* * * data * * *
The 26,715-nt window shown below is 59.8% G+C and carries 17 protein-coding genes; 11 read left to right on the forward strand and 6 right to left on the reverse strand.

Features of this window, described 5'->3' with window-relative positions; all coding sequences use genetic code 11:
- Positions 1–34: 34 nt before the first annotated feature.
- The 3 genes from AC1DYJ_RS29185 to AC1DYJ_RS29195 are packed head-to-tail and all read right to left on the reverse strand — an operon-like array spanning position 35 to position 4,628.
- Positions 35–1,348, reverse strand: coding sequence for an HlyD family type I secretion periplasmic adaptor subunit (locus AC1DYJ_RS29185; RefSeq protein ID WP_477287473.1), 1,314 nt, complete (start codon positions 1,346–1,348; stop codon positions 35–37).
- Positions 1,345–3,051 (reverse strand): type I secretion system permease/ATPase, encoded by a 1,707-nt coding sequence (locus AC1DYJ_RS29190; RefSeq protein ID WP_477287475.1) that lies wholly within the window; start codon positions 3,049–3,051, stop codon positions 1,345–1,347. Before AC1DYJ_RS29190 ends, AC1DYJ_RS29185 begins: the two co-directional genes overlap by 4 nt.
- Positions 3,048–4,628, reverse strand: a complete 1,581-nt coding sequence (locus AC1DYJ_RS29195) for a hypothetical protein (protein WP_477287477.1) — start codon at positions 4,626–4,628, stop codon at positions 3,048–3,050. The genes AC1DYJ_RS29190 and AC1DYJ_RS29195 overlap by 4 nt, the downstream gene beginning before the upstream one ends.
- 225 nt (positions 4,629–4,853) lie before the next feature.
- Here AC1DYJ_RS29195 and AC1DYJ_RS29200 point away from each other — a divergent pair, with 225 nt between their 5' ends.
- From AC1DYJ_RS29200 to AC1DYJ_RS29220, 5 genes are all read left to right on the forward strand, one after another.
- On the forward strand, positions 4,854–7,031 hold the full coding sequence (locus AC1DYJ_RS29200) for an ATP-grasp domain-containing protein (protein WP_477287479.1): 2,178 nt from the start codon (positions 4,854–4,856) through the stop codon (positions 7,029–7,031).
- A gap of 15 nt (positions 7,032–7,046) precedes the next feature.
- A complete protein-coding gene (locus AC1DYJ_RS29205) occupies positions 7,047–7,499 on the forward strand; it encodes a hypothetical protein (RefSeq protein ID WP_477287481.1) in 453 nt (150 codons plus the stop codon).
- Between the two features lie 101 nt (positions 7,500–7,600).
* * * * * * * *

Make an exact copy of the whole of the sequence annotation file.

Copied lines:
The 26,715-nt window shown below is 59.8% G+C and carries 17 protein-coding genes; 11 read left to right on the forward strand and 6 right to left on the reverse strand.

Features of this window, described 5'->3' with window-relative positions; all coding sequences use genetic code 11:
- Positions 1–34: 34 nt before the first annotated feature.
- The 3 genes from AC1DYJ_RS29185 to AC1DYJ_RS29195 are packed head-to-tail and all read right to left on the reverse strand — an operon-like array spanning position 35 to position 4,628.
- Positions 35–1,348, reverse strand: coding sequence for an HlyD family type I secretion periplasmic adaptor subunit (locus AC1DYJ_RS29185; RefSeq protein ID WP_477287473.1), 1,314 nt, complete (start codon positions 1,346–1,348; stop codon positions 35–37).
- Positions 1,345–3,051 (reverse strand): type I secretion system permease/ATPase, encoded by a 1,707-nt coding sequence (locus AC1DYJ_RS29190; RefSeq protein ID WP_477287475.1) that lies wholly within the window; start codon positions 3,049–3,051, stop codon positions 1,345–1,347. Before AC1DYJ_RS29190 ends, AC1DYJ_RS29185 begins: the two co-directional genes overlap by 4 nt.
- Positions 3,048–4,628, reverse strand: a complete 1,581-nt coding sequence (locus AC1DYJ_RS29195) for a hypothetical protein (protein WP_477287477.1) — start codon at positions 4,626–4,628, stop codon at positions 3,048–3,050. The genes AC1DYJ_RS29190 and AC1DYJ_RS29195 overlap by 4 nt, the downstream gene beginning before the upstream one ends.
- 225 nt (positions 4,629–4,853) lie before the next feature.
- Here AC1DYJ_RS29195 and AC1DYJ_RS29200 point away from each other — a divergent pair, with 225 nt between their 5' ends.
- From AC1DYJ_RS29200 to AC1DYJ_RS29220, 5 genes are all read left to right on the forward strand, one after another.
- On the forward strand, positions 4,854–7,031 hold the full coding sequence (locus AC1DYJ_RS29200) for an ATP-grasp domain-containing protein (protein WP_477287479.1): 2,178 nt from the start codon (positions 4,854–4,856) through the stop codon (positions 7,029–7,031).
- A gap of 15 nt (positions 7,032–7,046) precedes the next feature.
- A complete protein-coding gene (locus AC1DYJ_RS29205) occupies positions 7,047–7,499 on the forward strand; it encodes a hypothetical protein (RefSeq protein ID WP_477287481.1) in 453 nt (150 codons plus the stop codon).
- Between the two features lie 101 nt (positions 7,500–7,600).